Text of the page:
Health wise, cocoa powder also gives you the most bang for the calories, as it’s the most concentrated way to get the antioxidants in cocoa, for the fewest calories. late as an ingredient can cross over into savory foods, too. The Bean Institute has lots of recipes for beans, but I like their recommendation to add a tablespoon of cocoa powder to every pound of meat and/or two cups of beans.
You may not taste the actual cocoa — that is, you won’t feel like you’re biting into a bar, but the cocoa powder does intensify and enhance the other flavors. Not surprising, given that glutamate (a.k.a. “umami”) is the most prevalent amino acid in cocoa powder. In addition to the antioxidants also present in cocoa powder, the stuff is about 30% dietary fiber, by weight. Granted, you’re only adding a tablespoon per pound of meat or two cups of beans, but I put this into the category of “value added” for cocoa powder.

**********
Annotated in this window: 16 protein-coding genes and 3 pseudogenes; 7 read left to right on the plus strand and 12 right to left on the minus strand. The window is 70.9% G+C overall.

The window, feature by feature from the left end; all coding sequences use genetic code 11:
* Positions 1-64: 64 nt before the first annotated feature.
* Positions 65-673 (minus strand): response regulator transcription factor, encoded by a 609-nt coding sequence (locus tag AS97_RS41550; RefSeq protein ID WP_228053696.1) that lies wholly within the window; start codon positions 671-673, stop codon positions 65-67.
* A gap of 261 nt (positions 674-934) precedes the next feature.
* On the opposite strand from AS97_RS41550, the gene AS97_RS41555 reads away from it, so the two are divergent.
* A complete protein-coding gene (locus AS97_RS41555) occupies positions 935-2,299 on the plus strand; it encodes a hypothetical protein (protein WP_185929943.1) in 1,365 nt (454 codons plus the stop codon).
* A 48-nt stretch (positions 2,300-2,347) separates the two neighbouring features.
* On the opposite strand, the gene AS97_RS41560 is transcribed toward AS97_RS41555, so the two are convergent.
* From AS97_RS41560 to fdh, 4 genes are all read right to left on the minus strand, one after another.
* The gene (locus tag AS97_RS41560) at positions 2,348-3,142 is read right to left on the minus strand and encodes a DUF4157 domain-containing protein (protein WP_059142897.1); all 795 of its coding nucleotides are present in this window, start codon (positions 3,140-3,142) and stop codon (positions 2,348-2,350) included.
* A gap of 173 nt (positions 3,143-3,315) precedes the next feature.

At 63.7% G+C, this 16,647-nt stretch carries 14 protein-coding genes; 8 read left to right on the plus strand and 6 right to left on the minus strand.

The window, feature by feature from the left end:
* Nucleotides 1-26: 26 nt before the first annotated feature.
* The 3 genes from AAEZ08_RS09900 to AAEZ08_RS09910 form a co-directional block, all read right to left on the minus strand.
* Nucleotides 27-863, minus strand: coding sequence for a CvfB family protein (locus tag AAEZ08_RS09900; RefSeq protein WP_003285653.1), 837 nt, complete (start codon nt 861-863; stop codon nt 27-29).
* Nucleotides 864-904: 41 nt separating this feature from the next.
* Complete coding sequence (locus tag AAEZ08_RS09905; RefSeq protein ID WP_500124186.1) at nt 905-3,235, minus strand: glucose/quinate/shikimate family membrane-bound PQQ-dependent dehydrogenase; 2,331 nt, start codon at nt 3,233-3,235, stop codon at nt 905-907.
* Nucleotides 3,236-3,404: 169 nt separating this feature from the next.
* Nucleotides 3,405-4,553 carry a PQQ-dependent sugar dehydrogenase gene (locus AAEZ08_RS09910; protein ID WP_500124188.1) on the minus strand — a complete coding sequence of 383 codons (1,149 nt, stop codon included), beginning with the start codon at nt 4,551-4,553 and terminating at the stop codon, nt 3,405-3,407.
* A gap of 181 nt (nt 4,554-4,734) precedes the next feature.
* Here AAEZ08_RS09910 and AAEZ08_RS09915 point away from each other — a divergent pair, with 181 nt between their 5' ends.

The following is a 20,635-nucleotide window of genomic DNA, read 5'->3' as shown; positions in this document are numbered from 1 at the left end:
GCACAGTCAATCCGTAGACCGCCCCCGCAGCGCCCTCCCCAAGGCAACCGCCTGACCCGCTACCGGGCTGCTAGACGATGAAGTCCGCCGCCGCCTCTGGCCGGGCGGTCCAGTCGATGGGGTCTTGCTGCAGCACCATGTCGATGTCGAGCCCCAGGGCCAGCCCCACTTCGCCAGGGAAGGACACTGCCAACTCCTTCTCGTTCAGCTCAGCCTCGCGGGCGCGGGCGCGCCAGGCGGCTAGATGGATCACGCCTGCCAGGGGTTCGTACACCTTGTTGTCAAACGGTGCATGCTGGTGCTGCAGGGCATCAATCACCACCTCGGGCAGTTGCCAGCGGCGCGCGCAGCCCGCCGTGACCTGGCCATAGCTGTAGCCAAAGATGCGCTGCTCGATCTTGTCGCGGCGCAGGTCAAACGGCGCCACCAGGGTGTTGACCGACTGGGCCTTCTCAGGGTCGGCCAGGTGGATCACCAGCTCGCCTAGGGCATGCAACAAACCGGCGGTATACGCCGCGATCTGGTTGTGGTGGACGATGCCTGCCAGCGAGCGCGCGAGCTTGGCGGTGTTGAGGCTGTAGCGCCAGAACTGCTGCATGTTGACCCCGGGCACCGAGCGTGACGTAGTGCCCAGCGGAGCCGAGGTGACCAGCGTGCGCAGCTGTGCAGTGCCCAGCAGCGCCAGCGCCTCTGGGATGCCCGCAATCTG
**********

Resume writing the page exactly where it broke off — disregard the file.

Health-wise, cocoa powder is the most concentrated form of the antioxidants in chocolate, and with almost no fat, you really get the most nutritional bang for the calorie.
I just like that using cocoa powder for savory dishes is both a tasty and healthful way to bring chocolate into the main course.